Britain aims for virus testing success after a wobbly start
The British government announced Thursday that it is investing in a coronavirus test that gives results in as little as 20 minutes, touting it as the latest milestone in efforts to take the U.K. to the front of the global pack in testing for COVID-19.
Health Secretary Matt Hancock said the government is expanding trials of two new rapid tests—a simple no-swab saliva test and another that gives results in minutes. Britain also is examining the feasibility of repeat testing of people without symptoms, something Prime Minister Boris Johnson has said could lessen the need for social distancing measures.
The government says it will spend up to 500 million pounds ($660 million) on efforts to achieve mass population testing, a project it has named "Operation Moonshot."
"Short of a vaccine, this is the best chance we have of reducing social distancing whilst controlling the virus, especially with winter coming, with all the challenges that brings," Hancock told the BBC.
Britain lacked mass testing capacity when its virus outbreak began and in March abandoned efforts to track and test the contacts of all people with confirmed cases, a decision authorities now say they regret.
The U.K. has hugely expanded its testing capacity since then. Anyone with coronavirus symptoms is eligible for a test, either at home or at a testing center, and officials say most get the results within 24 hours.
But the BBC reported Thursday that people are sometimes being directed to drive-through centers hundreds of miles away when they enter their postcodes into the government's website.
Critics also say the British government is still not doing enough to find and isolate people with the coronavirus.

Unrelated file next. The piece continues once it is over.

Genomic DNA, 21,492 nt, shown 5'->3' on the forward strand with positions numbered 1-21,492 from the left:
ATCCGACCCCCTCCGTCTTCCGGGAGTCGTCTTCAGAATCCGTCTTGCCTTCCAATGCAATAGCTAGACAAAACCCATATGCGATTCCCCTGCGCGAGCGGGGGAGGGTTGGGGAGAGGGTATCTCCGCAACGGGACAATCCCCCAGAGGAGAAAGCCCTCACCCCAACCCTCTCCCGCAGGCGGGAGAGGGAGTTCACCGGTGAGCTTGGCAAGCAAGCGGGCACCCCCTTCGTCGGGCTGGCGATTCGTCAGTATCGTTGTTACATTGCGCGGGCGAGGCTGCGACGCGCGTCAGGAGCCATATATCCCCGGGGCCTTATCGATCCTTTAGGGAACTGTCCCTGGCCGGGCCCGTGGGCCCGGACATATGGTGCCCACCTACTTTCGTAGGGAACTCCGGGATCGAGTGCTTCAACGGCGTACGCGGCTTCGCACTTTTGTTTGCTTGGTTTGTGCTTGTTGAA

The government says it has the capacity to perform almost 350,000 tests each day, though only about 180,000 a day are getting processed. It's goal is to reach the capacity for 500,000 tests a day by the end of October.
A nationwide test-and-trace program designed to isolate those who had contact with infected individuals has reached 325,000 people but is still failing to find almost a third of the contacts in confirmed cases. A phone app once touted by the government as a key contact-tracing tool is still in the testing stage.
Hancock insisted the system was working well despite some "operational challenges from time to time."
But Alan McNally, director of the Institute of Microbiology and Infection at the University of Birmingham, said he thinks the government acted too slowly. Britain's official coronavirus death toll is more than 41,500, the highest in Europe.
"I think the time was right to think about scaling up testing to the wider community and asymptomatic testing over the summer when we were relatively COVID-secure, knowing that autumn and winter would come" and bring a possible second wave, McNally told the BBC.
© 2020 The Associated Press. All rights reserved. This material may not be published, broadcast, rewritten or redistributed without permission.